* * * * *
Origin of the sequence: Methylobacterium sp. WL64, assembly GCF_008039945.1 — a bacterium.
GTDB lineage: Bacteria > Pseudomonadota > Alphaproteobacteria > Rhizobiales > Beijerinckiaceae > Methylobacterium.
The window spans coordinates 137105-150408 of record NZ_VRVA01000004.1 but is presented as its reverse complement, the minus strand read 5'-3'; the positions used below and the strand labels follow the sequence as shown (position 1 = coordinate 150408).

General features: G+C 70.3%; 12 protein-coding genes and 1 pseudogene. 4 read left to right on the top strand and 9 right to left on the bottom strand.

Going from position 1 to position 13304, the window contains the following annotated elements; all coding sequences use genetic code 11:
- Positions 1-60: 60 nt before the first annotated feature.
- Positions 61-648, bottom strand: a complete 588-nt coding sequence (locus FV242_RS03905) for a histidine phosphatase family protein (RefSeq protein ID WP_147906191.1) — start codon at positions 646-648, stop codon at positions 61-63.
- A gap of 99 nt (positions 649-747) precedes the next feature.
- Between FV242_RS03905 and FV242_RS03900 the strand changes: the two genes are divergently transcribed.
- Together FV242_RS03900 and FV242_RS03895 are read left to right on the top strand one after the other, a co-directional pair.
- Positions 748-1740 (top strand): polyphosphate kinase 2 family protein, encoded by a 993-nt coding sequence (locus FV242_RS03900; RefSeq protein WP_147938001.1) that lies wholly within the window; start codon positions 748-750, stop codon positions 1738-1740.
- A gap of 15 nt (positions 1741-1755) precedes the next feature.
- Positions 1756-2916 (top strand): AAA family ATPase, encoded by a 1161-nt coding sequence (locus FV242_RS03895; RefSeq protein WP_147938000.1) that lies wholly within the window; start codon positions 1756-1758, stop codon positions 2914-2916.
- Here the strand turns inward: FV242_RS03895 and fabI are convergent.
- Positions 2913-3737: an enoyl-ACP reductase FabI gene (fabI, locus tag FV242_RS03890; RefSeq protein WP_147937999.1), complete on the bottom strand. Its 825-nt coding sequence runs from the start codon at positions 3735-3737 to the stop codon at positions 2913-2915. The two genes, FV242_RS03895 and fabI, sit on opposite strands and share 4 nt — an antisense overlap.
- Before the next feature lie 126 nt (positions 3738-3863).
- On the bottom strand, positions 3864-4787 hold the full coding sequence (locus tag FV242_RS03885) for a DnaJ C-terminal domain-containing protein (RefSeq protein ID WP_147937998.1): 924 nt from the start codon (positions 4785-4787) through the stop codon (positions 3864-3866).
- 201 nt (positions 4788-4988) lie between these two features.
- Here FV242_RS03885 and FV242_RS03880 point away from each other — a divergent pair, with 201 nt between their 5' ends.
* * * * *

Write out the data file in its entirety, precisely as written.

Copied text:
Origin of the sequence: Methylobacterium sp. WL64, assembly GCF_008039945.1 — a bacterium.
GTDB lineage: Bacteria > Pseudomonadota > Alphaproteobacteria > Rhizobiales > Beijerinckiaceae > Methylobacterium.
The window spans coordinates 137105-150408 of record NZ_VRVA01000004.1 but is presented as its reverse complement, the minus strand read 5'-3'; the positions used below and the strand labels follow the sequence as shown (position 1 = coordinate 150408).

General features: G+C 70.3%; 12 protein-coding genes and 1 pseudogene. 4 read left to right on the top strand and 9 right to left on the bottom strand.

Going from position 1 to position 13304, the window contains the following annotated elements; all coding sequences use genetic code 11:
- Positions 1-60: 60 nt before the first annotated feature.
- Positions 61-648, bottom strand: a complete 588-nt coding sequence (locus FV242_RS03905) for a histidine phosphatase family protein (RefSeq protein ID WP_147906191.1) — start codon at positions 646-648, stop codon at positions 61-63.
- A gap of 99 nt (positions 649-747) precedes the next feature.
- Between FV242_RS03905 and FV242_RS03900 the strand changes: the two genes are divergently transcribed.
- Together FV242_RS03900 and FV242_RS03895 are read left to right on the top strand one after the other, a co-directional pair.
- Positions 748-1740 (top strand): polyphosphate kinase 2 family protein, encoded by a 993-nt coding sequence (locus FV242_RS03900; RefSeq protein WP_147938001.1) that lies wholly within the window; start codon positions 748-750, stop codon positions 1738-1740.
- A gap of 15 nt (positions 1741-1755) precedes the next feature.
- Positions 1756-2916 (top strand): AAA family ATPase, encoded by a 1161-nt coding sequence (locus FV242_RS03895; RefSeq protein WP_147938000.1) that lies wholly within the window; start codon positions 1756-1758, stop codon positions 2914-2916.
- Here the strand turns inward: FV242_RS03895 and fabI are convergent.
- Positions 2913-3737: an enoyl-ACP reductase FabI gene (fabI, locus tag FV242_RS03890; RefSeq protein WP_147937999.1), complete on the bottom strand. Its 825-nt coding sequence runs from the start codon at positions 3735-3737 to the stop codon at positions 2913-2915. The two genes, FV242_RS03895 and fabI, sit on opposite strands and share 4 nt — an antisense overlap.
- Before the next feature lie 126 nt (positions 3738-3863).
- On the bottom strand, positions 3864-4787 hold the full coding sequence (locus tag FV242_RS03885) for a DnaJ C-terminal domain-containing protein (RefSeq protein ID WP_147937998.1): 924 nt from the start codon (positions 4785-4787) through the stop codon (positions 3864-3866).
- 201 nt (positions 4788-4988) lie between these two features.
- Here FV242_RS03885 and FV242_RS03880 point away from each other — a divergent pair, with 201 nt between their 5' ends.